NTPC Bihar unit helped northern district avert major oxygen crisis, says official

By: |
May 18, 2021 11:36 AM

Late in the evening of May 4, the Darbhanga-based plant which refills more than 1,500 oxygen cylinders per day, developed a major snag and the jittery administration got in touch with adjoining Begusarai, which has a better industrial base, hoping that those with the required skills and paraphernalia could be found there.

NTPC"Our men contacted those working at the Darbhanga-based plant Gupta Air Products to assess the nature of the problem and decide the course of action to be adopted," the NTPC official said.

At the peak of the devastating second wave of the COVID-19 pandemic earlier this month, a north Bihar district was left rattled when one of the major oxygen plants there stopped functioning.

Late in the evening of May 4, the Darbhanga-based plant which refills more than 1,500 oxygen cylinders per day, developed a major snag and the jittery administration got in touch with adjoining Begusarai, which has a better industrial base, hoping that those with the required skills and paraphernalia could be found there.

“We received a call from the district magistrate of Begusarai in the night seeking help which was essential to restore functioning of the plant since there has been a very heavy demand of oxygen during the current outbreak,” an official at the National Thermal Power Corporation, Barauni, said.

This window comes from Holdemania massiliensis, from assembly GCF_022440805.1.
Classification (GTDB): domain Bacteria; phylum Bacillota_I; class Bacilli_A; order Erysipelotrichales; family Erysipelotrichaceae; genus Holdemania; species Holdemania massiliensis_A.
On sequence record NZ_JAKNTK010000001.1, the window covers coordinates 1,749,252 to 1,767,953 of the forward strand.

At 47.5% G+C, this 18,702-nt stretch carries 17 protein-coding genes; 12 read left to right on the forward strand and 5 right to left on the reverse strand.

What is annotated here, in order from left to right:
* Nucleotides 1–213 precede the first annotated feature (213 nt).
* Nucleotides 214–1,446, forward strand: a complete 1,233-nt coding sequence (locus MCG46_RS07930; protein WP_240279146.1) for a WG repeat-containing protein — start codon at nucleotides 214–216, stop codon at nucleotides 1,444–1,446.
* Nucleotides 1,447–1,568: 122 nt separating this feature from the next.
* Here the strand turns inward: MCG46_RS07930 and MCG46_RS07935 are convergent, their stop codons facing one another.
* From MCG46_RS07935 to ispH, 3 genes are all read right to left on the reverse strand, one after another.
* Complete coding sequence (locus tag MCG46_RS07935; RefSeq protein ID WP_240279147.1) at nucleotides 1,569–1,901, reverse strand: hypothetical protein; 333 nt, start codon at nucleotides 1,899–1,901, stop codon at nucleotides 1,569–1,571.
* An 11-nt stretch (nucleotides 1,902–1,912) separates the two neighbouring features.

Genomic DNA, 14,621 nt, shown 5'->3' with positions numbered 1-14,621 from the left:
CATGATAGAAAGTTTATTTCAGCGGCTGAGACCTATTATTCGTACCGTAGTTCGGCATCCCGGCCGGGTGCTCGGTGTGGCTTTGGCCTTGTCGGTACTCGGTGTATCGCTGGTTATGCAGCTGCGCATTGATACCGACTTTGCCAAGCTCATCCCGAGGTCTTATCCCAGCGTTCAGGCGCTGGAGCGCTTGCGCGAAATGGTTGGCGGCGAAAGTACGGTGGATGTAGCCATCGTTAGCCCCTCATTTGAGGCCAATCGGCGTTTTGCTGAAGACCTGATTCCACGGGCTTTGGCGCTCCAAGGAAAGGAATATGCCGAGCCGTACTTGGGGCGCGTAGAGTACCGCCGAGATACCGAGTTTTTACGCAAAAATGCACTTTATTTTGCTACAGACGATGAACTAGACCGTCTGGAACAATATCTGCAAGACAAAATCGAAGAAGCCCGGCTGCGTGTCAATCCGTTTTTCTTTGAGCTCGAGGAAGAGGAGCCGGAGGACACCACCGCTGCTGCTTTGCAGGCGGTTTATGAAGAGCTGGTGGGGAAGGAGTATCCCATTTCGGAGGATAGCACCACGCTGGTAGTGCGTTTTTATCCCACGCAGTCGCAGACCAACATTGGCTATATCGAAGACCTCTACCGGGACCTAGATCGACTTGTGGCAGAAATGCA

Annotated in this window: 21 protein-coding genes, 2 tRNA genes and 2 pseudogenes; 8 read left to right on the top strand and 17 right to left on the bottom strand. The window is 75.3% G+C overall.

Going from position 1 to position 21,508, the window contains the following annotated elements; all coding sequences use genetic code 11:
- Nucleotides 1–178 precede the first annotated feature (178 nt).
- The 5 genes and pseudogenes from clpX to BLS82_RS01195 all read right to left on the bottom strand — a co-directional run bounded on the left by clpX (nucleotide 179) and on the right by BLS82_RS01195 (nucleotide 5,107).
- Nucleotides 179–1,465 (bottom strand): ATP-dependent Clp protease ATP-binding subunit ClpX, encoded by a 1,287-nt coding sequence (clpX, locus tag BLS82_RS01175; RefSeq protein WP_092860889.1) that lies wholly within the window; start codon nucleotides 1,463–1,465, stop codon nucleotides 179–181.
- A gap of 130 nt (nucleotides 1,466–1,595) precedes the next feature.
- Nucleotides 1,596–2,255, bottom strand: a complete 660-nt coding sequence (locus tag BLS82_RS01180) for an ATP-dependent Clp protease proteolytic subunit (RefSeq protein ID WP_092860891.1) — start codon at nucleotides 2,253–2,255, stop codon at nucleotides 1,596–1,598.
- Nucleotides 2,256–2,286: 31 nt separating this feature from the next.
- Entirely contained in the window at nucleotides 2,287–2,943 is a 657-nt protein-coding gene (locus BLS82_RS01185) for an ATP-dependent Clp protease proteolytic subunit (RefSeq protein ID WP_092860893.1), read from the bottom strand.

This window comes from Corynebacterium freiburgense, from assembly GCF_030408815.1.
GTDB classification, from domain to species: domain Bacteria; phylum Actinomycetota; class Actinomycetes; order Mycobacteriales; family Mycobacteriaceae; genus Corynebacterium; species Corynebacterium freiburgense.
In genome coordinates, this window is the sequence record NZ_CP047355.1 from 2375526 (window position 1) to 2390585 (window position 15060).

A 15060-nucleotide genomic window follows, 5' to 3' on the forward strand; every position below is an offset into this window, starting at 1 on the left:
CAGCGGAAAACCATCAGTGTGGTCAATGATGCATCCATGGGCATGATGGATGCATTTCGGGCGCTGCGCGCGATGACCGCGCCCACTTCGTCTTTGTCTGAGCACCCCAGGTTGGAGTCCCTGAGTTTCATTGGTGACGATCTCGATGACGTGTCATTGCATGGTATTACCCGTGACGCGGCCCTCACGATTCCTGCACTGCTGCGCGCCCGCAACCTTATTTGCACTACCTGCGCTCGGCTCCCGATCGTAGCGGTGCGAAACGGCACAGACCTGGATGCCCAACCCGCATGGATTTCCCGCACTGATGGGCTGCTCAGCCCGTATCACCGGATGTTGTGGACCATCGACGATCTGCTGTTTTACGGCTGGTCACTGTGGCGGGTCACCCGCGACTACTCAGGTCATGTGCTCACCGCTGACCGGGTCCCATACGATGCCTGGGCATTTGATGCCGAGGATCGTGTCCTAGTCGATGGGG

Notably, besides being a densely populated district itself, it is home to Darbhanga Medical College Hospital (DMCH), one of the oldest public health facilities in Bihar, which caters to patients from many adjoining districts.

“Our men contacted those working at the Darbhanga-based plant Gupta Air Products to assess the nature of the problem and decide the course of action to be adopted,” the NTPC official said.

“They said there was a rupture in SS tubular pipe that connects the pump to oxygen cylinders and local technicians were not able to fix the snag. Two personnel of our mechanical maintenance department were directed to leave for Darbhanga at once along with a spare tubular pipe, welding rods, spanners and other equipment,” he said.

The men left at around 11.30 pm and reached the destination, nearly 50 kms away, well past midnight. Getting down to work immediately, they toiled through the night and functioning of the plant was restored by 3 am of May 5.

Subsequently, the NTPC here has received calls and notes of thanks from administrative officials concerned for the timely service they provided, going out of their way, thereby averting an impending crisis that could have major consequences amid the spike in COVID-19 cases.

“What we did was in line with the social responsibility we carry as an essential service provider. Although many of our own personnel have fallen prey to the dreaded virus, our functioning has remained unimpeded,” the NTPC official said with a touch of humility.

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